The Black Rebel Motorcycle Club

The boys from the Black Rebel Motorcycle Club have a reputation for being mean, moody and difficult to deal with. Not for Parmida Zarinkama though; this Rebel’s just misunderstood.

On a Friday afternoon, after a month of pre–booking and tireless wranglings with label reps we finally get a call from Robert Turner, the bassist and sometime vocalist for the Black Rebel Motorcycle Club. Sounding tired and rather drained, Robert explained that the band were in Philadelphia, getting ready to play a show with friends and fellow L.A. kids The Warlocks. And that, in fact, he was more that happy to speak to us.

The Black Rebel Motorcycle Club exploded out of the ‘Frisco scene two years ago, wowing everyone (especially the Brits, who always seem to catch on first) and instantly gaining a reputation befitting of a band named after a motorcycle gang from The Wild Bunch. But, despite the media (mis)conceptions, they’re not the allusive rockstar assholes people want them to be. Here is a band that makes The Strokes look like lazy hipster pussies and provides us with another golden idol to worship. Here is a band that is talented enough to deserve it.

DiSCORDER: So I hear you guys are already planning the next album? I heard you’ve already laid down some tracks and put them aside from the Take Them On, On Your Own sessions.
Robert Turner: It’s hard to think about it like that, but we’ve got a really good idea of what we wanna do on the next one. This album [Take Them On, On Your Own] was really free, there’s no concept, no interference. It was all just the sound the band makes put onto a record. That’s what I like about this album. But the next one is the exact opposite: It’s going through something completely different that’s not natural to the three of us. It’s like a side of you that there that you need to recognize, you know? It’ll be a different process, a totally different process. I’ll have to change the recording and the sound and everything.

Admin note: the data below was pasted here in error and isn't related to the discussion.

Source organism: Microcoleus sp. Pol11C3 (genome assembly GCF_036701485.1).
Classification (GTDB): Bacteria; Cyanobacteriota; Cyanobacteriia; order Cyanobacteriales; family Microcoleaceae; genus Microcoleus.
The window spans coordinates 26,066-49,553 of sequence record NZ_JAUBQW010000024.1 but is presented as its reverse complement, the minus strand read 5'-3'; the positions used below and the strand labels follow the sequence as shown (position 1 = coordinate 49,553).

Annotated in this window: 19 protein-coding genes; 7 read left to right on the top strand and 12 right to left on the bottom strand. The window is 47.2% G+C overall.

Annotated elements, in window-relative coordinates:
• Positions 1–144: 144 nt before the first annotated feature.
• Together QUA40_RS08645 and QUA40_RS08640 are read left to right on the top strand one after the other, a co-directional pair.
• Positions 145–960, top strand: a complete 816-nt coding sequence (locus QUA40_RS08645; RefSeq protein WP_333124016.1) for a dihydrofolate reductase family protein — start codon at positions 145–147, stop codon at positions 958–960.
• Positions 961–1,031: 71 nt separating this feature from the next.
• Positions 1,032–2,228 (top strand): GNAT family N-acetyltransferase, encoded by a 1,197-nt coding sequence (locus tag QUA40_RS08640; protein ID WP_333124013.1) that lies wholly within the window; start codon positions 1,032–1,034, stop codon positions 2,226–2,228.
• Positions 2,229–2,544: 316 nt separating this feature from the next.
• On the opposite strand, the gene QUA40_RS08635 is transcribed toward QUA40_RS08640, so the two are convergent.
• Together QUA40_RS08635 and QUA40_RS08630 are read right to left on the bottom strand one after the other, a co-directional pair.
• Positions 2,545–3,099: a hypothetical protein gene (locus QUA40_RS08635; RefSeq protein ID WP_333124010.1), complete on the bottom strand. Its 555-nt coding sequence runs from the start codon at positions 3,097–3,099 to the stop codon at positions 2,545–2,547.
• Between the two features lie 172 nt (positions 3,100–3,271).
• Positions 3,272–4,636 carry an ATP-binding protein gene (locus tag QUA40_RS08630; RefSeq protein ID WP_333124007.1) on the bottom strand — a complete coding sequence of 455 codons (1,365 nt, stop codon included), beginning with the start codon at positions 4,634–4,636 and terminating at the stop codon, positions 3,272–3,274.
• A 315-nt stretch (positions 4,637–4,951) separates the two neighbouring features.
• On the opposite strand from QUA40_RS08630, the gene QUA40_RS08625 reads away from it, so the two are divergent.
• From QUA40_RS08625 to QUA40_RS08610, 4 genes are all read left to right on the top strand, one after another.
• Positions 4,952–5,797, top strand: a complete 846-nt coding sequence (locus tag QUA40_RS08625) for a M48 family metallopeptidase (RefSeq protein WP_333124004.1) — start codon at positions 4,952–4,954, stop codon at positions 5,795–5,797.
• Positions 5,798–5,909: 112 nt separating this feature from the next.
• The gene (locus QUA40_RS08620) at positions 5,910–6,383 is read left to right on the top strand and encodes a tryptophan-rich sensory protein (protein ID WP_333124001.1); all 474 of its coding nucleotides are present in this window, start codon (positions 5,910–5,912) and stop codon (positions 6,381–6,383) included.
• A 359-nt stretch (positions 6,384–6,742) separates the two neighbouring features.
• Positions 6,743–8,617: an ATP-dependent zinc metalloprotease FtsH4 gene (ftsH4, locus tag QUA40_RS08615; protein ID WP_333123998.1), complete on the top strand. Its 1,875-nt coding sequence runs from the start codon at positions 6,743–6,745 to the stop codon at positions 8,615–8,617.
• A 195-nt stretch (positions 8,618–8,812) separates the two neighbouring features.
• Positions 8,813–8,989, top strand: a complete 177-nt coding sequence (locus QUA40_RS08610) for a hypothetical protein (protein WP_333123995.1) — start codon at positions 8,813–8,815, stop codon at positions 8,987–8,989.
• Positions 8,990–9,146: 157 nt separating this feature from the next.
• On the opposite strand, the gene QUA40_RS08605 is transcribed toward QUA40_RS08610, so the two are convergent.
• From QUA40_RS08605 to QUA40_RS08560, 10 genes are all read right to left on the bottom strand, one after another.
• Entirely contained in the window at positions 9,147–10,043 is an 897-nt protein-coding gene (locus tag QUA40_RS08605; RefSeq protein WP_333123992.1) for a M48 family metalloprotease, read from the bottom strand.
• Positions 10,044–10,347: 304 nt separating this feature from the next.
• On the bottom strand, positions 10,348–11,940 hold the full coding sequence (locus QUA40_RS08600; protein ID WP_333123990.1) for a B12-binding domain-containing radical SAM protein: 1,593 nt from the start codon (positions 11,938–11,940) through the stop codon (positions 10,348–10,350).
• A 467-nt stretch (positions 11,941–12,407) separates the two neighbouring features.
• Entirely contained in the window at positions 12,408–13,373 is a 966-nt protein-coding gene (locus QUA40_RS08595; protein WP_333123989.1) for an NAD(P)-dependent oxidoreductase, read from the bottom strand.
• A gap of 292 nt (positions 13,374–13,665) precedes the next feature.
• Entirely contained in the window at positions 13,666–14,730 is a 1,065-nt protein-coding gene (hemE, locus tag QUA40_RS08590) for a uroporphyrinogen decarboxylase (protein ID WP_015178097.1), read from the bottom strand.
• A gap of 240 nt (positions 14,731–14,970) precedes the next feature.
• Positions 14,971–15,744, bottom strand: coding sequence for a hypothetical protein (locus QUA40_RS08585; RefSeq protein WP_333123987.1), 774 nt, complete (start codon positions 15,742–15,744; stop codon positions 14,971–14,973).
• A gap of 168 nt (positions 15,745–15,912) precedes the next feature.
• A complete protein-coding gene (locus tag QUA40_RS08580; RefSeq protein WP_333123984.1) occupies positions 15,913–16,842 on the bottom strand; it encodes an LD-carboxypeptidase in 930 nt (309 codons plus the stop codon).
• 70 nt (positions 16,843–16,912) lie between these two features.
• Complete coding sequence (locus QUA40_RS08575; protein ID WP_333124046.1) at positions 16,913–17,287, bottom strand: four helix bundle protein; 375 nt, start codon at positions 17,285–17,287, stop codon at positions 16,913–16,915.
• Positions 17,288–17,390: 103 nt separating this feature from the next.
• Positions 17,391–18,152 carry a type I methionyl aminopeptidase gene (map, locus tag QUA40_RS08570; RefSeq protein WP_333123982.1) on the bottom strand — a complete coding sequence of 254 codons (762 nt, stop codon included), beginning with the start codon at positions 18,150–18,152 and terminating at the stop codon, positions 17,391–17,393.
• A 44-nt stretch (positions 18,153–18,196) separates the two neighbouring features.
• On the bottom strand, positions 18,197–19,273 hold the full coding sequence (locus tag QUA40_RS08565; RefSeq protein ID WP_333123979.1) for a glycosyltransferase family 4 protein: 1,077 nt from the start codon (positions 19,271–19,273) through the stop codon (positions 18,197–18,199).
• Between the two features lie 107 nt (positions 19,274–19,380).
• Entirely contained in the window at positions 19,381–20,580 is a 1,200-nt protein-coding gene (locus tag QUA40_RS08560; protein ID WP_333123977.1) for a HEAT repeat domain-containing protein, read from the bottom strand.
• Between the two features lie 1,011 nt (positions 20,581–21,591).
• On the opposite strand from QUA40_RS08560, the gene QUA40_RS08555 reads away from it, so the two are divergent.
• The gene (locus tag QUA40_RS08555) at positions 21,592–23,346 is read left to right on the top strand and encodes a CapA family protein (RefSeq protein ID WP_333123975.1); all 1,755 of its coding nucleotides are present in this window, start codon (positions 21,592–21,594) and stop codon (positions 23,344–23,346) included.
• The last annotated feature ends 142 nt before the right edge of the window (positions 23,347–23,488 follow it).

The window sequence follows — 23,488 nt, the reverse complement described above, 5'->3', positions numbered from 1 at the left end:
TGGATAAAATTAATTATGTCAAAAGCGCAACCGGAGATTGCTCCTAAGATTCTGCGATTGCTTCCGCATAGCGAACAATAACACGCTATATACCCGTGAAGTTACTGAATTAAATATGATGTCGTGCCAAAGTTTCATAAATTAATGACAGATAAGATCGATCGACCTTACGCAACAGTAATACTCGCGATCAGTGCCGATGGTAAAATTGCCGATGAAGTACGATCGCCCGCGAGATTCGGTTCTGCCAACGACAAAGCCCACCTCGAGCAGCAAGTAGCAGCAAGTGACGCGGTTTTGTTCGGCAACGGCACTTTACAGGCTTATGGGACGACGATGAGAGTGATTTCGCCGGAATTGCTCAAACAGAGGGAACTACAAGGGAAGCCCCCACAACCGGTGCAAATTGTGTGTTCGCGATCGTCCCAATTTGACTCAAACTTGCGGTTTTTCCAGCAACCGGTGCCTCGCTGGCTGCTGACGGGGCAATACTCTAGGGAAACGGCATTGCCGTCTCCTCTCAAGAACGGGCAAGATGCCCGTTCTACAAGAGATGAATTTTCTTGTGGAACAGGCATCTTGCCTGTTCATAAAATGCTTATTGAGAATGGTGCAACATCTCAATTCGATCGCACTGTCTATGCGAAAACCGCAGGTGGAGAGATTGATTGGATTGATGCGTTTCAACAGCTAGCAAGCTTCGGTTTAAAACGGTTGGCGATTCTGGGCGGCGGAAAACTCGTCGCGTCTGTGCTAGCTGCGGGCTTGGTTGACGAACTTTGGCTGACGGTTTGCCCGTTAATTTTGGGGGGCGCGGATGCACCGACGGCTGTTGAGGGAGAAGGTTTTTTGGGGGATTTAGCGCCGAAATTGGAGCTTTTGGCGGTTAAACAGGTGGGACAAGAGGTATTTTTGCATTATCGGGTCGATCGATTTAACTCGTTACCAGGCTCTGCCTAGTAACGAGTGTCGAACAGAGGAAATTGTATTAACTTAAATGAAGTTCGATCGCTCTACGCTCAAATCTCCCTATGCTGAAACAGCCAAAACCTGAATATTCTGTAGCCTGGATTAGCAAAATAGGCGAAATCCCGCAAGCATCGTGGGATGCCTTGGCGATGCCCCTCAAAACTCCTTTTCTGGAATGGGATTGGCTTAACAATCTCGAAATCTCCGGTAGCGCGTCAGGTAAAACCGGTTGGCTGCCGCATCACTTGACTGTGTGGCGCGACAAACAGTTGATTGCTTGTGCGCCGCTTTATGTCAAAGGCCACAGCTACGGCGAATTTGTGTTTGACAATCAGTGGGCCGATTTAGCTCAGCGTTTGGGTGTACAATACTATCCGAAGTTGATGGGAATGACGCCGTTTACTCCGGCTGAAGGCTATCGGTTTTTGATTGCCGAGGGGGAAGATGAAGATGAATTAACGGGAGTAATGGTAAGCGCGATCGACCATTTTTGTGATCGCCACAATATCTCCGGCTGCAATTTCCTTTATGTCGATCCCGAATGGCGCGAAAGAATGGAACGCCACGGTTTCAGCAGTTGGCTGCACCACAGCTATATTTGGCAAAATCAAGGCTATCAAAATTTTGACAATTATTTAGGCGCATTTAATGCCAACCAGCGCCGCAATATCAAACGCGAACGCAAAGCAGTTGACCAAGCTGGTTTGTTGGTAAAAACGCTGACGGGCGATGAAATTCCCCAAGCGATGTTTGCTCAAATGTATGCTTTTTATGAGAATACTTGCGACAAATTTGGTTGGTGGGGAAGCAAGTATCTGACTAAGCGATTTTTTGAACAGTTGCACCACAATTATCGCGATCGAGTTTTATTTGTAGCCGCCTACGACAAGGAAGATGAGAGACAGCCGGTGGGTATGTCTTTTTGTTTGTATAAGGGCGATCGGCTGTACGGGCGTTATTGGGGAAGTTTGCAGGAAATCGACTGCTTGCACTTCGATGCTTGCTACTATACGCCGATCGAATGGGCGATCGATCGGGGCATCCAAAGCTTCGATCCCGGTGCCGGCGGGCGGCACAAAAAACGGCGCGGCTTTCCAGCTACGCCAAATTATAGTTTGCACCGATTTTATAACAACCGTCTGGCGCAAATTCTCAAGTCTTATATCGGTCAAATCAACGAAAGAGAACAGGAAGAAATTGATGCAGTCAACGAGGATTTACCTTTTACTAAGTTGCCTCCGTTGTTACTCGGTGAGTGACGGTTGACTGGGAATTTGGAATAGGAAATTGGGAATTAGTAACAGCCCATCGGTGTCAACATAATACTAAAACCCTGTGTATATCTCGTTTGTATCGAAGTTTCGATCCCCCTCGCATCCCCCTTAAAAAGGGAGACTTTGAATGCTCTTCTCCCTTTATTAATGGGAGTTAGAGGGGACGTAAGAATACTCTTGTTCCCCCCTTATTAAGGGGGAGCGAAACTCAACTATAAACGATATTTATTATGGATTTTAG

With your next record, it’s supposed to have a more “rootsy, Americana” sound–is that where you’re going?
That’s where our heads are at right now. That’s where it feels right to go. We have a lot of songs that are ready for that kind of songwriting style and no one’s ever heard it. It’s too good to waste. It’s kind of fun for us to do something different but at the same time we don’t wanna fuckin’ like… [says something indeterminate, possibly about Weezer or weasels].

I read an interview in NME talking about the recording of Take Them On, On Your Own, that it was recorded in a really shanty London studio that doubled as a club on weekends….
[Laughs]

Is it going to be the same thing with the next album? Is the record company pushing you guys to get respectable producers and a nice studio?
We had all the doors open to us; we could have done whatever we wanted. We could have hired a million dollar producer in a billion dollar studio but we didn’t think that would add anything worthwhile, you know? Except money and money never sounds good [pauses, then laughs]. It might feel good, it might look good, but it doesn’t sound good. There’s no need for that, it’s not really a part of the art we’re making. It’s there as far as the record company will supply it but we’d rather save a bit making it and see a couple of fuckin’ dollars back from it someday [laughs]. You know, rather than wasting a million and being in debt forever.

You guys are sometimes lumped in with this supposed “new rock revolution.” How do you feel about that?
[Sighs] Um, we get some magazines that do and some that don’t know what to make of us. I don’t really know what to make of us most of the time, ‘cause we’ve really made our own sound.